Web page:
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Creator Of NFL’s Rooney Rule Says It Works With Enforcement

20 years later, NFL owners still don't hire minorities as head coach

Twenty years ago on Martin Luther King Jr. Day, there was one black head coach in the National Football League, Pittsburgh’s Mike Tomlin. Tony Dungy in Tampa and Dennis Green in Minnesota had been fired earlier that January. This year on MLK Day, the NFL had just one black head coach, Tomlin.

Former Miami Dolphins head coach Brian Flores, who had been fired in January, filed a class-action lawsuit in federal court in Manhattan Feb. 1, charging the Dolphins, Giants, Broncos and the NFL with discrimination against black head coaches and executives.

This comes despite the league’s Rooney Rule, which was implemented in 2003. Crafted by civil rights attorney Cyrus Mehri along with the late Johnny Cochran, the Rooney Rule requires NFL organizations to interview at least one minority candidate for head coaching vacancies. The rule is named after Dan Rooney, the former owner of the Pittsburgh Steelers who pushed the adoption of the initiative in 2002.

Mehri told Zenger on Feb. 2 that he was not surprised that the NFL’s poor record of hiring minority coaches prompted legal action. He called the lawsuit “a signature event” that will have repercussions throughout the NFL if not all sports.

“This is an act of courage,” Mehri, who focuses on civil-rights and class-action cases, said. “Litigation is a last resort when there’s so much frustration. If one or two black coaches had been hired this season, this wouldn’t have been filed. The Rooney Rule is a successful process, but it requires good faith in implementing it.”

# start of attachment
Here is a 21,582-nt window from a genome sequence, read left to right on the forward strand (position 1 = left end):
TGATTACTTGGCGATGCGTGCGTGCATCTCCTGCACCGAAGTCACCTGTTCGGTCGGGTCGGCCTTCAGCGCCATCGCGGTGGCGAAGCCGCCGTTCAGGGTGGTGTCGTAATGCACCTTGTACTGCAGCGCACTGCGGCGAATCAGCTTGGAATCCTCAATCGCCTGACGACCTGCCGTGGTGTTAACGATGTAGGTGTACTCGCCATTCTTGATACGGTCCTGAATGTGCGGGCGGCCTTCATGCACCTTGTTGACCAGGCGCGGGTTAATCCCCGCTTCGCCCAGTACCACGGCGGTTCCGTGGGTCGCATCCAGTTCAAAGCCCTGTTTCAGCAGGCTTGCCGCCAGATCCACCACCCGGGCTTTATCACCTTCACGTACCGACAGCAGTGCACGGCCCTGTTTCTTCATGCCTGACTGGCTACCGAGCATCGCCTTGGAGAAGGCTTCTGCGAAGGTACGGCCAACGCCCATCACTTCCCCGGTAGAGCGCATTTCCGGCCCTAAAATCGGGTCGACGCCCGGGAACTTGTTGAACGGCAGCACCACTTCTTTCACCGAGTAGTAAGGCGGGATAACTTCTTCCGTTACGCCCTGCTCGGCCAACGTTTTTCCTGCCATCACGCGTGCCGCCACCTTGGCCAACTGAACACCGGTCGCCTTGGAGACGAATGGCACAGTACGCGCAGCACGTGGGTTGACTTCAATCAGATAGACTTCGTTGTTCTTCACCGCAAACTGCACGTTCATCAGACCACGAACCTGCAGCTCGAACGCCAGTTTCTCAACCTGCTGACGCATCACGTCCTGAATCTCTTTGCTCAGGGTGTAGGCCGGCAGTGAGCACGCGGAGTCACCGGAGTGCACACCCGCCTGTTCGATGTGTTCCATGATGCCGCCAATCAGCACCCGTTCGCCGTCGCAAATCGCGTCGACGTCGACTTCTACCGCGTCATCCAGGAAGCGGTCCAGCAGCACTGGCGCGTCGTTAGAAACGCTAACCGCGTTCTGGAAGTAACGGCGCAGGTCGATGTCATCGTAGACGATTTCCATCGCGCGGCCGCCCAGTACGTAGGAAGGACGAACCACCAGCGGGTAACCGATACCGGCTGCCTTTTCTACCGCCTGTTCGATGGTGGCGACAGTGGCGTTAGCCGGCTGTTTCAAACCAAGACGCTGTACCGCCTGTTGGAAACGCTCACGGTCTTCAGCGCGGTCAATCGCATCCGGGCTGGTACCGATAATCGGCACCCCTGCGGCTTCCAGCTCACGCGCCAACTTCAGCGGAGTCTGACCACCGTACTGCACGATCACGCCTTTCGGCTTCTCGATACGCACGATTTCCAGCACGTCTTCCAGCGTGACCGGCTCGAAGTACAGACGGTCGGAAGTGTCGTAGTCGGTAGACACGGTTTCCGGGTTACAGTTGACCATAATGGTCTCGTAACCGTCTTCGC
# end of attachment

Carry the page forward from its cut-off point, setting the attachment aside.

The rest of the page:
Flores was fired as the Dolphins head coach at the end of this season despite back-to-back winning campaigns in 2020 (10–6) and 2021 (9–8). He has been considered a top candidate for any of what were 10 vacant head coaching jobs just a few weeks ago. But the first four positions have all gone to white coaches, only one — Josh McDaniel (Raiders) — with previous head coaching experience.

Flores also alleges Dolphins owner Stephen Ross offered him $100,000 for every loss during the 2019 season to gain a higher draft position and that then-general manager John Elway showed up an hour late and looking hungover to interview Flores for Denver’s head coach opening in 2019.

The heart of the lawsuit focuses on Flores’ contention that the New York Giants interviewed him last month just for “show” after already deciding to hire Bills offensive coordinator Brian Daboll. His allegation is based on an errant text message sent by New England head coach Bill Belichick, who thought he was congratulating Daboll, not Flores, who had yet to be interviewed. Flores said he endured “a sham interview” just so the Giants could comply with the Rooney Rule.

The Giants, Broncos, and Dolphins denied Flores’ allegation, and the NFL called the lawsuit “without merit.”

What’s really at issue is the NFL teams’ continued lack of minority head coaches. According to the lawsuit, in the 20 years since the Rooney Rule was adopted by the NFL, there have been approximately 129 head coaching vacancies. Only 15 have been filled by blacks. That equates to only 11 percent of the head coaching jobs going to black candidates in a league in which about 70 percent of the players are black.

Longtime NFL writer Jarrett Bell of USA Today told Zenger that ligation or the threat of it is traditionally the only action that prompts change in the NFL. Free agency occurred as a result of a lawsuit brought by NFL Hall of Famer Reggie White. Financial compensation for lingering symptoms from concussions and other medical assistance came from litigation. Even the Rooney Rule itself was adopted after Cochran warned, “If they don’t negotiate, we’re going to litigate.”